Foreign Secretary William Hague said on Sunday he was confident the European Union would impose far-reaching sanctions on Iran's oil industry and possibly other sectors at an EU meeting next week.

He also said he hoped the 27-member European bloc could agree on further sanctions against Syria within the next 10 days over its military crackdown on protesters but gave no details.

EU states have agreed in principle to ban imports of Iranian oil over Tehran's nuclear programme. They are working on details of how the ban will be implemented before a January 23 foreign ministers' meeting.

Iran has threatened to stop the flow of oil through the Strait of Hormuz if foreign sanctions are imposed on its crude exports, a move that could trigger military conflict with economies dependent on Gulf oil.

We must not be put off further sanctions by bluster or statements from Iran. This is an increasingly dangerous situation that Iran is developing a military nuclear programme, Hague told Sky News. Iran denies seeking nuclear weapons.

I am confident we will adopt very significant additional measures against Iran at the European Foreign Affairs Council a week tomorrow, on the 23rd, covering the oil sector and possibly other sectors as well, he said.

Britain is one of six world powers that has been dealing with Iran over its nuclear programme. The West suspects Iran seeks to develop nuclear weapon capability under the guise of its declared civilian atomic energy programme.

Hague said that if Iran continued on its dangerous course it would lead to nuclear proliferation across the Middle East that would be extremely dangerous for the people of Iran, for the region and for the peace of the world.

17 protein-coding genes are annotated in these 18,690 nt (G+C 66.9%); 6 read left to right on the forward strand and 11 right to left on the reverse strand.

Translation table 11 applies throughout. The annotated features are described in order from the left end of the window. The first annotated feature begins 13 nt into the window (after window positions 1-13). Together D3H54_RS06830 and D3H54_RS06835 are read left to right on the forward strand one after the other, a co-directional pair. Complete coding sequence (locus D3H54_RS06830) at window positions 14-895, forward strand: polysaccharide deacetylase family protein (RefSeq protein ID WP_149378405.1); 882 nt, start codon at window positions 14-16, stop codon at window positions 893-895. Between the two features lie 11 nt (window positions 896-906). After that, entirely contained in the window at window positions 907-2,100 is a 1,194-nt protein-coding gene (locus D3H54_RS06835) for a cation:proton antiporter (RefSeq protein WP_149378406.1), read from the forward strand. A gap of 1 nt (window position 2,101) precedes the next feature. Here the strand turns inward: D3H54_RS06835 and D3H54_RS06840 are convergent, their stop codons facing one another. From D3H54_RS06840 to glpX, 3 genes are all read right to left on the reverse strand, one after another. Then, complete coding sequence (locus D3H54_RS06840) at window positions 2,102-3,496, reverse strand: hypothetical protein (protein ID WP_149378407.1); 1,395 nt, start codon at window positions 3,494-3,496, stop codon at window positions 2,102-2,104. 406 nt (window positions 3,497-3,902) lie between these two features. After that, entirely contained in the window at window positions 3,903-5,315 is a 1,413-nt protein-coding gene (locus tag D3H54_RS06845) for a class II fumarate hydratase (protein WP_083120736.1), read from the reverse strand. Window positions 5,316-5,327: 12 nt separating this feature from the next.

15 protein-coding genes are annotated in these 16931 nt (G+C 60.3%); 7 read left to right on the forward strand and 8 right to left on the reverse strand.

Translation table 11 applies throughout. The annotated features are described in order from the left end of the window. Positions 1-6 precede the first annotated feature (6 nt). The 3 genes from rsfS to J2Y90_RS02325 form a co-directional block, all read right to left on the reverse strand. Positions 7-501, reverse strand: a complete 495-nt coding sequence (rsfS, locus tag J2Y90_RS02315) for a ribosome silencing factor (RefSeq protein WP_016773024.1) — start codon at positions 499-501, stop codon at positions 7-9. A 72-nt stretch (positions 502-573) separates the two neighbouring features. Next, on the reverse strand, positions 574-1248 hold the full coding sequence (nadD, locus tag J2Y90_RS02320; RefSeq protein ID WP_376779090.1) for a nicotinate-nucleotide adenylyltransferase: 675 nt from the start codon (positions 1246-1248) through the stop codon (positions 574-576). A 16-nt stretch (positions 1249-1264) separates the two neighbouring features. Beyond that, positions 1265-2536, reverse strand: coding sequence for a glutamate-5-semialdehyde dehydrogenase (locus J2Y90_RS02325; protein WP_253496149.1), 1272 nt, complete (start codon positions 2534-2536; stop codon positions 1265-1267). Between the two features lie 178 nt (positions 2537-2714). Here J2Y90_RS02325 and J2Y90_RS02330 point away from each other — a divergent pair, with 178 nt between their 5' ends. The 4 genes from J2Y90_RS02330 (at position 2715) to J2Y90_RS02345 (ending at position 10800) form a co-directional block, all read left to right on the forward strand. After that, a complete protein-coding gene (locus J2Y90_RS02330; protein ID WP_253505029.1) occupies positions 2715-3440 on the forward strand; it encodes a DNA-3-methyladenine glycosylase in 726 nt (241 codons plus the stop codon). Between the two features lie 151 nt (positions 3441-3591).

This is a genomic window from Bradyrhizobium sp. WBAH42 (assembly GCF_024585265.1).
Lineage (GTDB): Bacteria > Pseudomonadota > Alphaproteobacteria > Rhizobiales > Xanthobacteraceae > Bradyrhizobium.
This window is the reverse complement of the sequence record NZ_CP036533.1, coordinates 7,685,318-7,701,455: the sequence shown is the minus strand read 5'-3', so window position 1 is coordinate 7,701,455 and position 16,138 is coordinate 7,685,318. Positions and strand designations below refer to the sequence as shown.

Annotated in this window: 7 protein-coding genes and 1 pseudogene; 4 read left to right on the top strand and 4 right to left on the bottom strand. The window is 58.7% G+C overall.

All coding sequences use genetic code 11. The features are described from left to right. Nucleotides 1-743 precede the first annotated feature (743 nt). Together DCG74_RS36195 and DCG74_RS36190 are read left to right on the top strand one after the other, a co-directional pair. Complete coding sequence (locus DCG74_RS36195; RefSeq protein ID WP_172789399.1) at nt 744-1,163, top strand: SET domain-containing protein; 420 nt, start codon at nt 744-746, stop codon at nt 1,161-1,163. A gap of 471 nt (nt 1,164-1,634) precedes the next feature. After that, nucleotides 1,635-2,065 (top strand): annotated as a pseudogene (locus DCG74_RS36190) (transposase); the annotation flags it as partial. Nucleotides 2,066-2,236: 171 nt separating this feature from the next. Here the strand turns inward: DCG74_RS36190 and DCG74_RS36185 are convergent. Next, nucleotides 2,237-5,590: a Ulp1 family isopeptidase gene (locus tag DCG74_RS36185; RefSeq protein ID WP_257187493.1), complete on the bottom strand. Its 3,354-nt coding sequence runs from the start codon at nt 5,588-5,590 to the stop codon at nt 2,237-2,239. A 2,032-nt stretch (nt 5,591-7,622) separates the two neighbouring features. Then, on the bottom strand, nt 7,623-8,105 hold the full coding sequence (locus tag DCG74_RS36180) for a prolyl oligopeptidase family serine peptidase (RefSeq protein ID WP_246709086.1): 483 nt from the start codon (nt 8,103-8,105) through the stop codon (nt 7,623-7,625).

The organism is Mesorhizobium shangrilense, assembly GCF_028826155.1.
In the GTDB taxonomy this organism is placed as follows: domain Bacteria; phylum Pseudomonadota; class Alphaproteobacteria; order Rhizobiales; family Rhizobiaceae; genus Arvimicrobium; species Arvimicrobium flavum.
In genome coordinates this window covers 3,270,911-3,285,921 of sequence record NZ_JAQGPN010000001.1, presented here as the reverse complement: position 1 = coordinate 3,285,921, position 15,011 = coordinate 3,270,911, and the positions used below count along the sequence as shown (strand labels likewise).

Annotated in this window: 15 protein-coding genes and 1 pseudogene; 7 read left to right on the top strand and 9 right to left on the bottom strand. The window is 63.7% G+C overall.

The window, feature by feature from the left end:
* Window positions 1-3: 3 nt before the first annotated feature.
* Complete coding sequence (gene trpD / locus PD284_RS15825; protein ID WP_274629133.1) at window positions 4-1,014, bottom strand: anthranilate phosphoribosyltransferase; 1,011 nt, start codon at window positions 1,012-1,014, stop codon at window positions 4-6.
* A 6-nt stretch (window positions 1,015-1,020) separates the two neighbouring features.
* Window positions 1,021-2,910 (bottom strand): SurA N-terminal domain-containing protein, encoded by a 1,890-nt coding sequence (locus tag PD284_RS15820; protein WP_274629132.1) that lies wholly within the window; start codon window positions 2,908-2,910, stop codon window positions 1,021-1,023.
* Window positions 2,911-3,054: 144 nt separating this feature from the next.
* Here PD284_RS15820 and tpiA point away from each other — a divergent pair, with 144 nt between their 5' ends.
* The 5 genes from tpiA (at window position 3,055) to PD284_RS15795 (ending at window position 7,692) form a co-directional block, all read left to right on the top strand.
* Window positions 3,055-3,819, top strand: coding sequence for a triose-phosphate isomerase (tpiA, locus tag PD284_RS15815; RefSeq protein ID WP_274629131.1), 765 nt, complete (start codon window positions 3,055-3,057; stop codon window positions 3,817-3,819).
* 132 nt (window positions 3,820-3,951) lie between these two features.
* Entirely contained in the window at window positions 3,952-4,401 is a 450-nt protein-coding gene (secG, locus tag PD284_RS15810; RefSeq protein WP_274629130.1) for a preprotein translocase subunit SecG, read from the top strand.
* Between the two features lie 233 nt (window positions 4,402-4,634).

Our sanctions are part of trying to get Iran to change course and to enter negotiations and we should not be deterred from implementing those. We will continue to intensify our own sanctions and those of the European Union.

Britain was not calling for military action against Iran over its nuclear programme but had not ruled out supporting any option, Hague said.

He denied any British involvement in the killing of an Iranian nuclear scientist last week and declined to speculate on who might be behind it.

Iranian state television said on Saturday Tehran had evidence Washington was behind the assassination, the fifth attack of its kind in two years. The United States has denied involvement.

Britain shut Iran's embassy in London and expelled all its staff after the British embassy in Tehran was attacked last November by a crowd angry at British sanctions. Britain also closed its Tehran embassy and evacuated its staff.

(Reporting by Adrian Croft; Editing by Mark Heinrich)